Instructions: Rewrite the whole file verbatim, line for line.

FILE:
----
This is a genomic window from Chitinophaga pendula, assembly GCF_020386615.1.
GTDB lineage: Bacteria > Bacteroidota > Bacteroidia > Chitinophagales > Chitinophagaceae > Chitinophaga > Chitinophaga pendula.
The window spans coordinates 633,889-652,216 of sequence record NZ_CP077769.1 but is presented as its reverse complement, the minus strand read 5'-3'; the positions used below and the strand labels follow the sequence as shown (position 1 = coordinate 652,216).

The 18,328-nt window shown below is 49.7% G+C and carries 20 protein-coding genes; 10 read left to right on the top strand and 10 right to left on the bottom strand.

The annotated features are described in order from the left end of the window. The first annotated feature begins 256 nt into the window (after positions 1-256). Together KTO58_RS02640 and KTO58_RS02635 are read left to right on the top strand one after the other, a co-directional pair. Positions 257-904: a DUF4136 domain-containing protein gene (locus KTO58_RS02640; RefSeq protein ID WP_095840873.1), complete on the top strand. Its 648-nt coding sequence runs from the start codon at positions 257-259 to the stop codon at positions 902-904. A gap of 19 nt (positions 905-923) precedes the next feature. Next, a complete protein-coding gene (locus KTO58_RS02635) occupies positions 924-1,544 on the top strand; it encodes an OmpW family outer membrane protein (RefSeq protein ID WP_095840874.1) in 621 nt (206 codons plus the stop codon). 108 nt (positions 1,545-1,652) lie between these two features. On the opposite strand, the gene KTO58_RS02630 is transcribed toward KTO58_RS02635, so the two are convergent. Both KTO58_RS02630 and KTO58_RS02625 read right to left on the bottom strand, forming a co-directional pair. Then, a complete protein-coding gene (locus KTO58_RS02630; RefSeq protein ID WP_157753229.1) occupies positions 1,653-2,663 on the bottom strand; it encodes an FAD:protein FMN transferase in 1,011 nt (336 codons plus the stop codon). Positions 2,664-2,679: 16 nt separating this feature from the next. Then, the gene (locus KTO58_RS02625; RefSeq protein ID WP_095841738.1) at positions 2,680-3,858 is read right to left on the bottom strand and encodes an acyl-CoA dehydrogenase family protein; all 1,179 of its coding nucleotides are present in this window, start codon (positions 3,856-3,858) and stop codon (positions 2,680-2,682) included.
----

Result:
This is a genomic window from Chitinophaga pendula, assembly GCF_020386615.1.
GTDB lineage: Bacteria > Bacteroidota > Bacteroidia > Chitinophagales > Chitinophagaceae > Chitinophaga > Chitinophaga pendula.
The window spans coordinates 633,889-652,216 of sequence record NZ_CP077769.1 but is presented as its reverse complement, the minus strand read 5'-3'; the positions used below and the strand labels follow the sequence as shown (position 1 = coordinate 652,216).

The 18,328-nt window shown below is 49.7% G+C and carries 20 protein-coding genes; 10 read left to right on the top strand and 10 right to left on the bottom strand.

The annotated features are described in order from the left end of the window. The first annotated feature begins 256 nt into the window (after positions 1-256). Together KTO58_RS02640 and KTO58_RS02635 are read left to right on the top strand one after the other, a co-directional pair. Positions 257-904: a DUF4136 domain-containing protein gene (locus KTO58_RS02640; RefSeq protein ID WP_095840873.1), complete on the top strand. Its 648-nt coding sequence runs from the start codon at positions 257-259 to the stop codon at positions 902-904. A gap of 19 nt (positions 905-923) precedes the next feature. Next, a complete protein-coding gene (locus KTO58_RS02635) occupies positions 924-1,544 on the top strand; it encodes an OmpW family outer membrane protein (RefSeq protein ID WP_095840874.1) in 621 nt (206 codons plus the stop codon). 108 nt (positions 1,545-1,652) lie between these two features. On the opposite strand, the gene KTO58_RS02630 is transcribed toward KTO58_RS02635, so the two are convergent. Both KTO58_RS02630 and KTO58_RS02625 read right to left on the bottom strand, forming a co-directional pair. Then, a complete protein-coding gene (locus KTO58_RS02630; RefSeq protein ID WP_157753229.1) occupies positions 1,653-2,663 on the bottom strand; it encodes an FAD:protein FMN transferase in 1,011 nt (336 codons plus the stop codon). Positions 2,664-2,679: 16 nt separating this feature from the next. Then, the gene (locus KTO58_RS02625; RefSeq protein ID WP_095841738.1) at positions 2,680-3,858 is read right to left on the bottom strand and encodes an acyl-CoA dehydrogenase family protein; all 1,179 of its coding nucleotides are present in this window, start codon (positions 3,856-3,858) and stop codon (positions 2,680-2,682) included.